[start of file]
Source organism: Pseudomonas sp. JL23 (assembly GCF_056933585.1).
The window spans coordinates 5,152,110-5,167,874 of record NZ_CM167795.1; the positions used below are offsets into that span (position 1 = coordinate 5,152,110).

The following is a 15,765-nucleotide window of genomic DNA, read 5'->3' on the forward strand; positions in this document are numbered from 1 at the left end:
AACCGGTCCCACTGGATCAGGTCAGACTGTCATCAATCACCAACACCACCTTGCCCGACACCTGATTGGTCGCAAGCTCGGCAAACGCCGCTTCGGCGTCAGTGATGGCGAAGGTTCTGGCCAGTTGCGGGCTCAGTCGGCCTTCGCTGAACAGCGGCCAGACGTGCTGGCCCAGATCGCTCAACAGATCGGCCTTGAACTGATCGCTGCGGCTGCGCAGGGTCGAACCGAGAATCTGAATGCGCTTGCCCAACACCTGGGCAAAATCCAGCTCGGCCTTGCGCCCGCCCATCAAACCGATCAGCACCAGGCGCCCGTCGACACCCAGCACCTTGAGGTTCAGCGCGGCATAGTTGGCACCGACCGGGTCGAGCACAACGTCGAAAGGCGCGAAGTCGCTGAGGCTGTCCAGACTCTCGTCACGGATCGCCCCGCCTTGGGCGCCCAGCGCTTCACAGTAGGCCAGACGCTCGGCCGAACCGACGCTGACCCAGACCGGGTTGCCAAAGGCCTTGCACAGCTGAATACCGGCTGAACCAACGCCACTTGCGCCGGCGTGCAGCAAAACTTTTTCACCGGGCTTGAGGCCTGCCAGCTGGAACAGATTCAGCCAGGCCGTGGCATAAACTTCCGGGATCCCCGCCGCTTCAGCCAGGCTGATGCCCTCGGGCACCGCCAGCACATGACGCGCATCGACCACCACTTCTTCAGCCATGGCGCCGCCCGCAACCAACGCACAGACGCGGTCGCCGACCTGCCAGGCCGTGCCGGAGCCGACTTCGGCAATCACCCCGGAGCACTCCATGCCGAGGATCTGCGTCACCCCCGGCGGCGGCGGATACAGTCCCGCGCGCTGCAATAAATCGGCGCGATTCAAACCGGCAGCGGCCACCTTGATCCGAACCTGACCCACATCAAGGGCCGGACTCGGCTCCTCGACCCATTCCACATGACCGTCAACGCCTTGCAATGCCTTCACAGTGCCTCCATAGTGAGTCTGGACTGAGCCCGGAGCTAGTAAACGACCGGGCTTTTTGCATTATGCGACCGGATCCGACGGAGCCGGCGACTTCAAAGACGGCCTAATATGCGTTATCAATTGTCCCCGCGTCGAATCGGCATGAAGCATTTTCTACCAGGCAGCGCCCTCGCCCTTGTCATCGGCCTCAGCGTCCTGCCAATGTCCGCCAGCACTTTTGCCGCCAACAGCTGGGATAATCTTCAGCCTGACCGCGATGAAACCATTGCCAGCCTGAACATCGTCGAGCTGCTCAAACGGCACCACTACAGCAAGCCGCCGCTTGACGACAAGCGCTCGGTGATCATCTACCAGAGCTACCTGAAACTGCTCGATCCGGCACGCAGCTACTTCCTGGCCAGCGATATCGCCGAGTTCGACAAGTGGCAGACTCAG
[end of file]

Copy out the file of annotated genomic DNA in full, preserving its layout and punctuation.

Source organism: Pseudomonas sp. JL23 (assembly GCF_056933585.1).
The window spans coordinates 5,152,110-5,167,874 of record NZ_CM167795.1; the positions used below are offsets into that span (position 1 = coordinate 5,152,110).

The following is a 15,765-nucleotide window of genomic DNA, read 5'->3' on the forward strand; positions in this document are numbered from 1 at the left end:
AACCGGTCCCACTGGATCAGGTCAGACTGTCATCAATCACCAACACCACCTTGCCCGACACCTGATTGGTCGCAAGCTCGGCAAACGCCGCTTCGGCGTCAGTGATGGCGAAGGTTCTGGCCAGTTGCGGGCTCAGTCGGCCTTCGCTGAACAGCGGCCAGACGTGCTGGCCCAGATCGCTCAACAGATCGGCCTTGAACTGATCGCTGCGGCTGCGCAGGGTCGAACCGAGAATCTGAATGCGCTTGCCCAACACCTGGGCAAAATCCAGCTCGGCCTTGCGCCCGCCCATCAAACCGATCAGCACCAGGCGCCCGTCGACACCCAGCACCTTGAGGTTCAGCGCGGCATAGTTGGCACCGACCGGGTCGAGCACAACGTCGAAAGGCGCGAAGTCGCTGAGGCTGTCCAGACTCTCGTCACGGATCGCCCCGCCTTGGGCGCCCAGCGCTTCACAGTAGGCCAGACGCTCGGCCGAACCGACGCTGACCCAGACCGGGTTGCCAAAGGCCTTGCACAGCTGAATACCGGCTGAACCAACGCCACTTGCGCCGGCGTGCAGCAAAACTTTTTCACCGGGCTTGAGGCCTGCCAGCTGGAACAGATTCAGCCAGGCCGTGGCATAAACTTCCGGGATCCCCGCCGCTTCAGCCAGGCTGATGCCCTCGGGCACCGCCAGCACATGACGCGCATCGACCACCACTTCTTCAGCCATGGCGCCGCCCGCAACCAACGCACAGACGCGGTCGCCGACCTGCCAGGCCGTGCCGGAGCCGACTTCGGCAATCACCCCGGAGCACTCCATGCCGAGGATCTGCGTCACCCCCGGCGGCGGCGGATACAGTCCCGCGCGCTGCAATAAATCGGCGCGATTCAAACCGGCAGCGGCCACCTTGATCCGAACCTGACCCACATCAAGGGCCGGACTCGGCTCCTCGACCCATTCCACATGACCGTCAACGCCTTGCAATGCCTTCACAGTGCCTCCATAGTGAGTCTGGACTGAGCCCGGAGCTAGTAAACGACCGGGCTTTTTGCATTATGCGACCGGATCCGACGGAGCCGGCGACTTCAAAGACGGCCTAATATGCGTTATCAATTGTCCCCGCGTCGAATCGGCATGAAGCATTTTCTACCAGGCAGCGCCCTCGCCCTTGTCATCGGCCTCAGCGTCCTGCCAATGTCCGCCAGCACTTTTGCCGCCAACAGCTGGGATAATCTTCAGCCTGACCGCGATGAAACCATTGCCAGCCTGAACATCGTCGAGCTGCTCAAACGGCACCACTACAGCAAGCCGCCGCTTGACGACAAGCGCTCGGTGATCATCTACCAGAGCTACCTGAAACTGCTCGATCCGGCACGCAGCTACTTCCTGGCCAGCGATATCGCCGAGTTCGACAAGTGGCAGACTCAG